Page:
It should be appreciated that in the above incremental movement system, some rotation time of the disc 22 is sacrificed in order to allow the incremented translation of the plate 14 to occur without causing blurring in the direction of translation. In such a system, the radiation exposure efficiency is reduced to 75% of that obtained by continuous translation if the radiation is not blocked during the incrementation phase. However, synchronized control of the radiation during the incrementation phase may be accomplished, for example, by using a mechanical shutter or a pulsed X-ray tube.
Incrementation can also be performed by a mechanically continuous but optically incremental motion, such as would be applied in a spiral scanning geometry. In such a scheme the detectors would not all be positioned at a radial distance of 45 cm, as shown in FIG. 3, but would be placed at a radial distance r defined by the expression:
r=(450 mm)-(1 mm) (θ/2π)
Such a scheme would have the disadvantage that the radial length of the sensitive region of a detector would determine the spatial resolution (e.g., 1 mm size), since the arcual slit 15 in the plate 14 would have to be widened to completely irradiate each of the detectors. Also, it should be appreciated that the widened slit would decrease the radiation exposure efficiency of the apparatus. In addition, such a system would lose the effect of tapering the slit 15 to maintain a constant X-ray exposure. It should be understood that if such a continuous translation method is used, the amount of spatial blurring in the direction of translation can be reduced by reducing the amount of translation during each revolution of the disc 22.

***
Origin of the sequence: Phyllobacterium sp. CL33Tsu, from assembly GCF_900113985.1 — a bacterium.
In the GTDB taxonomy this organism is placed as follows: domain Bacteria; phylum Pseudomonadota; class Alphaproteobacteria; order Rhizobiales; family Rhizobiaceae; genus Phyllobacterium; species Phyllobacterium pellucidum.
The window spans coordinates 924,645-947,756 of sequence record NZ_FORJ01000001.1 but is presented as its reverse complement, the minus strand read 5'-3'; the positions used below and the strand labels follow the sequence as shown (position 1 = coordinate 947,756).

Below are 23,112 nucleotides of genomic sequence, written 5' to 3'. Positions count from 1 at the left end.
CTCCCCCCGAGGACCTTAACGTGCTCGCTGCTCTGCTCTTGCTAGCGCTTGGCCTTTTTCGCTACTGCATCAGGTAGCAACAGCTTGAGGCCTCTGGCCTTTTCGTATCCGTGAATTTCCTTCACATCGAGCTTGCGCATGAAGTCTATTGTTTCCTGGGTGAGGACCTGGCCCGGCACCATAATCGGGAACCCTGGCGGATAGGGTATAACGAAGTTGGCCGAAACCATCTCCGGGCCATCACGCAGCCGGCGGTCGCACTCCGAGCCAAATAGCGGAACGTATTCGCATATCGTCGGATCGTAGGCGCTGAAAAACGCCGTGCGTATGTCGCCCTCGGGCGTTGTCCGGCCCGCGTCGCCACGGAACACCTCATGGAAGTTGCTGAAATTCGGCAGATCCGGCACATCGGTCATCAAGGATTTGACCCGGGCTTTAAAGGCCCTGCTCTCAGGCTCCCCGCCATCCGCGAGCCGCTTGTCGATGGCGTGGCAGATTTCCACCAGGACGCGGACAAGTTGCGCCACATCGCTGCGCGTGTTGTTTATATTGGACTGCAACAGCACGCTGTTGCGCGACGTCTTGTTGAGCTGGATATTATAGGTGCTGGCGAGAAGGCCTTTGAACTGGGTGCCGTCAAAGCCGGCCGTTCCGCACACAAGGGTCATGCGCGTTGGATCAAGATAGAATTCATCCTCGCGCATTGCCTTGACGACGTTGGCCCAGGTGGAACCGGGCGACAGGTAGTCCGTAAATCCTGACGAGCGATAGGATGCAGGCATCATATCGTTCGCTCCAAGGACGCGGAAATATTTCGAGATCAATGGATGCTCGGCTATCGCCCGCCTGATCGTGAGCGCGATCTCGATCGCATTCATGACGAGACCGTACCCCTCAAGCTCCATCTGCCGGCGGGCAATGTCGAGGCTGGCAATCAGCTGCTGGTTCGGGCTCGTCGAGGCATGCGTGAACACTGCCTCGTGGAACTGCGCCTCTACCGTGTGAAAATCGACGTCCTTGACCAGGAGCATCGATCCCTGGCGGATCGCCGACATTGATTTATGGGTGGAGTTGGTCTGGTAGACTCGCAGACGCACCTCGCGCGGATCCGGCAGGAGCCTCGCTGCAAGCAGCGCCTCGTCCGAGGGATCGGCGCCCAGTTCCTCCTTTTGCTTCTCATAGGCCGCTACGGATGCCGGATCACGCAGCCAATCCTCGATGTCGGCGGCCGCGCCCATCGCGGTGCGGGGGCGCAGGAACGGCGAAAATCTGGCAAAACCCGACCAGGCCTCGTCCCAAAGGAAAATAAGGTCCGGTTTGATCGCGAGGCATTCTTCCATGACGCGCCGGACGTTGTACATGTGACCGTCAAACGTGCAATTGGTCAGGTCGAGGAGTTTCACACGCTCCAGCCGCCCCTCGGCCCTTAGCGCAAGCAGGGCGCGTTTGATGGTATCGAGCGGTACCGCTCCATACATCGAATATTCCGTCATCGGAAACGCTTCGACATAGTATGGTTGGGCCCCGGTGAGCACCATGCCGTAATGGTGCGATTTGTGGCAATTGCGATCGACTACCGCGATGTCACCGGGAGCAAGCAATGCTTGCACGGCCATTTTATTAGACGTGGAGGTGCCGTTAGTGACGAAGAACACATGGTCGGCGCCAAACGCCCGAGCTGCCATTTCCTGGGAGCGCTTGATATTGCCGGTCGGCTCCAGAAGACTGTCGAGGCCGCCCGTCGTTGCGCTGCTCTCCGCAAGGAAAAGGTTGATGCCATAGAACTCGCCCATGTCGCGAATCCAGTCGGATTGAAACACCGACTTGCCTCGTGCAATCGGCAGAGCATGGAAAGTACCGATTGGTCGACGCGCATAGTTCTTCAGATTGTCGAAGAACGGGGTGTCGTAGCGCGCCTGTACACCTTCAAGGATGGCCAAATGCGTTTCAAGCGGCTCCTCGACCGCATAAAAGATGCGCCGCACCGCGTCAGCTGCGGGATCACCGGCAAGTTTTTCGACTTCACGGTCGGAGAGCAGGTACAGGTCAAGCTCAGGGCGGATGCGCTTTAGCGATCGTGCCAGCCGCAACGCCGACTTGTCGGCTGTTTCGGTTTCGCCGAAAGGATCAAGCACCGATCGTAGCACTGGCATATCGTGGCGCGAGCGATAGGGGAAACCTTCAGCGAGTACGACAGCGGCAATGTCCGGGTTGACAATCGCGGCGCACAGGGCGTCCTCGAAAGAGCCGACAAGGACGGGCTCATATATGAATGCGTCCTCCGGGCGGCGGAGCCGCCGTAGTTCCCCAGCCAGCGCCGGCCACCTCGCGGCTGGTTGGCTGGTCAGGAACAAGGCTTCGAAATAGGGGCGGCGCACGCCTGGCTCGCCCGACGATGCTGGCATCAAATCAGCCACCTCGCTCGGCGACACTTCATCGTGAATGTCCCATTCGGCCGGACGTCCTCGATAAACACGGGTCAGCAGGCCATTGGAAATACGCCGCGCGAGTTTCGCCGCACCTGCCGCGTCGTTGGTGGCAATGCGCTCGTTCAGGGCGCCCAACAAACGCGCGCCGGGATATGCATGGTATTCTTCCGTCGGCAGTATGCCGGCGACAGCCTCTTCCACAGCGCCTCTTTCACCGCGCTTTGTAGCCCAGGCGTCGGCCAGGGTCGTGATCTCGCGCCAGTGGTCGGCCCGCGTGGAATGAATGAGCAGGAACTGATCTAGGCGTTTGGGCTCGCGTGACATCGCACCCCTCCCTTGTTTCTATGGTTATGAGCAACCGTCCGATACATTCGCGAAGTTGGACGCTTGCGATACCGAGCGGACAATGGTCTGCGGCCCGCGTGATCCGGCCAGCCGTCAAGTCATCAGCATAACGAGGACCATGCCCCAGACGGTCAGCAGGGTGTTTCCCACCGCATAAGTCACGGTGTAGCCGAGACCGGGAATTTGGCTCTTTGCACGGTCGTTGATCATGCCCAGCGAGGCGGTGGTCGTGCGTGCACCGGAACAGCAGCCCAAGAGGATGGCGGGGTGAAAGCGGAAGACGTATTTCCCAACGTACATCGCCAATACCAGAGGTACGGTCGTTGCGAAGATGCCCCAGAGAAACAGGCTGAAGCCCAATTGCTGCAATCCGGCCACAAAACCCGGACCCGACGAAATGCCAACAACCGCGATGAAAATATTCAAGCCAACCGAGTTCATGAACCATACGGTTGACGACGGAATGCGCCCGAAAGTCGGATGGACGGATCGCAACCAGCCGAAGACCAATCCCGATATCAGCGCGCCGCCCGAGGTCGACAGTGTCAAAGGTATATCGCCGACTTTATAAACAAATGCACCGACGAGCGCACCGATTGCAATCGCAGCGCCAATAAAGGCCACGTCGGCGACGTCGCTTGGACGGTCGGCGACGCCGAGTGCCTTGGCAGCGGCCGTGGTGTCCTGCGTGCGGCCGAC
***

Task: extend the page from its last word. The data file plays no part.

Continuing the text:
FIG. 4 illustrates a graphical representation of the 400 beam scans that are made by one scanning detector over an axial distance of 40 cm and over a time period of 10 seconds. Of course, in accordance with the operation of the invention, during the above 10 second period the detectors made 560,000 total beam measurements, with successive measurements of a particular detector being separated by the 1399 measurements of the other detectors. As explained previously, the imaging means 24 combines the measurements of all of the detectors to produce a visual image with one millimeter resolution upon a television picture tube.
Due to the nature of the present invention, in which the detectors 21 continually rotate on the disc 22 while they are functioning, special electronic techniques are required to communicate the data from the detectors to the stationary system which displays the generated image. However, no special electrical techniques are required to supply power to the rotating disc 22. Standard methods such as slip rings 40 shown in FIG. 5 may be used to couple AC power to power supplies rotating on the disc 22. Alternatively, the same method may be employed to couple DC power from stationary power supplies to the disc 22. In such a DC power mode, noise suppression filters could be added to the disc.
FIG. 5 illustrates an embodiment of the invention in which DC voltages from several power supplies 41 are coupled to the disc 22 through a standard brush housing 42 and slip rings 40. Although the slip rings 40 could be used to transfer detector data from the disc 22, such a use is not desirable due to the large number of rings required and due to the noise generated at the brush/ring contacts.